The Ultimate Guide to ROC Curves and AUC

Juliet D'cruz

The Ultimate Guide to ROC Curves and AUC

One of the most used metrics for evaluating the effectiveness of a classification model is the ROC curve. This manual will help you comprehend the relationship between ROC curves and AUC.

One of the most often employed evaluation measures for gauging the effectiveness of a classification model is the ROC curve, also known as the receiver operating characteristic curve. Sadly, a lot of data scientists merely look at the ROC curves and then quote an AUC value without fully understanding what the AUC value means or how they may use it more efficiently.

They occasionally fail to understand the variety of issues that ROC curves resolve or the various properties of AUC ROC Curve, such as threshold invariance and scale invariance, which imply that the AUC metric is independent of the threshold or the scale of probability.

Due to these features, AUC is highly helpful for assessing binary classifiers because it enables us to do so without taking the classification threshold into account. Because of this, data scientists need to have a solid grasp of both ROC curves and AUC.

What Distinguishes the ROC from the AUC?

So, the first question that occurs to us is, “Why not use a pretty easy statistic like accuracy for a binary classification task?” before we even start learning about ROC curves and AUC. After all, accuracy is only a straightforward calculation of a model’s percentage of accurate predictions.

The response is that since accuracy is neither a threshold-invariant metric nor a scale-invariant metric, it does not accurately describe the nature of a probabilistic classifier. What precisely am I saying? Examples make it simpler to explain.

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Why is accuracy not threshold-invariant, for starters?

Assuming a logistic regression classifier threshold of 0.5, what do you estimate the accuracy of this classifier to be?

You should be commended if you answered 50%. The two zeros would be mistaken for ones. This is not a desirable result. Do we really have such a poor classifier? It seems to be based on accuracy as an evaluation criteria. But what if we change the same example’s criterion to 0.75? Now, our classifier is 100 percent accurate.

This should motivate us to think about how we may create an assessment metric that is not dependent on the threshold. We want a statistic that is unaffected by thresholds, in other words.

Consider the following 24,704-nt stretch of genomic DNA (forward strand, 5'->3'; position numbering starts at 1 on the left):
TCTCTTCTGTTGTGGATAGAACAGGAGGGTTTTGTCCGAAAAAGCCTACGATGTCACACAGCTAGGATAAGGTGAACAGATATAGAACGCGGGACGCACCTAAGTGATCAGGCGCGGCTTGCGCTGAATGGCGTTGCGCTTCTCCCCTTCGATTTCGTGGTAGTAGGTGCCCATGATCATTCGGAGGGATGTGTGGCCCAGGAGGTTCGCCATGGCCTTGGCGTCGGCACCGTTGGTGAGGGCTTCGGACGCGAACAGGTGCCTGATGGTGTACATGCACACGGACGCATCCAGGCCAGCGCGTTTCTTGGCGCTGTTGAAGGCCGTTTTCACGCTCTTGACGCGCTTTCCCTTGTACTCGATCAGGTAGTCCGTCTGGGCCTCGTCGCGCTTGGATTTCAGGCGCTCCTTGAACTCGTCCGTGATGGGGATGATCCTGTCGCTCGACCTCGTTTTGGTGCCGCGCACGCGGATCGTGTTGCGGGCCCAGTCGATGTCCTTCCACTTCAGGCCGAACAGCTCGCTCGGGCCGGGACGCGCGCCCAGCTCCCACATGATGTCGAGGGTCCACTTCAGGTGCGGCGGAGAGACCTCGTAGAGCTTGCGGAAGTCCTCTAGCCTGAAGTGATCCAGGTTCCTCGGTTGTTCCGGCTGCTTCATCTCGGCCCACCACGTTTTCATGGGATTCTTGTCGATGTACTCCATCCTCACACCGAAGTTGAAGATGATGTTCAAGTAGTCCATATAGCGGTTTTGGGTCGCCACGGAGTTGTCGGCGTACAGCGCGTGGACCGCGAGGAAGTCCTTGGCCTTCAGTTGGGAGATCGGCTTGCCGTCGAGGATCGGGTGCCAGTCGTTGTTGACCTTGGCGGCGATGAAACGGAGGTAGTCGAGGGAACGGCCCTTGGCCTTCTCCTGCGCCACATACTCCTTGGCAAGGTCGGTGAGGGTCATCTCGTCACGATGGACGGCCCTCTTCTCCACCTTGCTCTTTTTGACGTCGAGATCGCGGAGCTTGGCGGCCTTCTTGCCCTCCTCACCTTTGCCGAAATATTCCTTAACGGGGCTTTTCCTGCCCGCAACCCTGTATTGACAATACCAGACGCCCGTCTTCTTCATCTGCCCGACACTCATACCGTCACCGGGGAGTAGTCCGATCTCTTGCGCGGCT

What causes accuracy to not be scale-invariant?

Let’s try it again using a classifier that predicts various probabilities in the same rank order this time. This shows that even though the probability values fluctuate, the order does not. As a result, while Classifier C predicts on a completely different scale than Classifier B, the prediction rank in Classifier B remains constant. Which of the following is therefore the most successful?

It is clear that each classifier functions largely similarly in each of these cases. In other words, we will achieve 100% accuracy on all of them if we set a threshold of 0.75 for Classifier A, 0.7 for Classifier B, and 68.5 for Classifier C.

The term “scale-invariant property” refers to the characteristic of an evaluation measure having the same value while the rank order is constant. This characteristic makes it possible to compare two different classifiers that predict values on different scales when a classifier predicts a score rather than a probability.

“ROC Curves”

A small historical interesting fact about ROC curves is that during World War II, they were first used for the interpretation of radar data. The US military planned to use radar signals to find Japanese planes after the attacks on Pearl Harbor.

Because they let users choose thresholds for differentiating between positive and negative samples, ROC curves were particularly helpful for this purpose.

The ROC Curve and Its Uses

ROC curves can often be used to establish a threshold value. The classifier’s application will also influence the threshold value. Therefore, even if the FPR is fairly high in the example curve above, you may use a low threshold value like 0.16 since you would want to catch as many positives as possible (i.e., have a high TPR).

This is so you can’t predict “no cancer” for someone who already has cancer. In this situation, a false negative would be very expensive. You will be alright even if a person tests positive who does not have cancer because the cost of a false positive is lower than that of a false negative. For such crucial testing, many hospitals and doctors follow this procedure, and if a patient tests positive, many professionals repeat the same test.

What Is AUC, Exactly?

The AUC is the region that is beneath the ROC Curve. The objective is to maximize this area so that we have the highest TPR and lowest FPR given some threshold. This area is always expressed as a value between 0 and 1 (just as TPR and FPR can both vary from 0 to 1).

If we have predictions and actual y values, we may calculate AUC using the Scikit utility function roc_auc_score(y, preds).

AUC also represents the probability that a classifier would give a randomly selected positive case a higher classification score than a randomly selected negative instance. An AUC of 0.5, for instance, denotes a random probability of 0.5 of a positive case ranking higher than a negative instance. Positive occurrences would always receive greater scores than negative ones in a perfect classifier with an AUC of 1.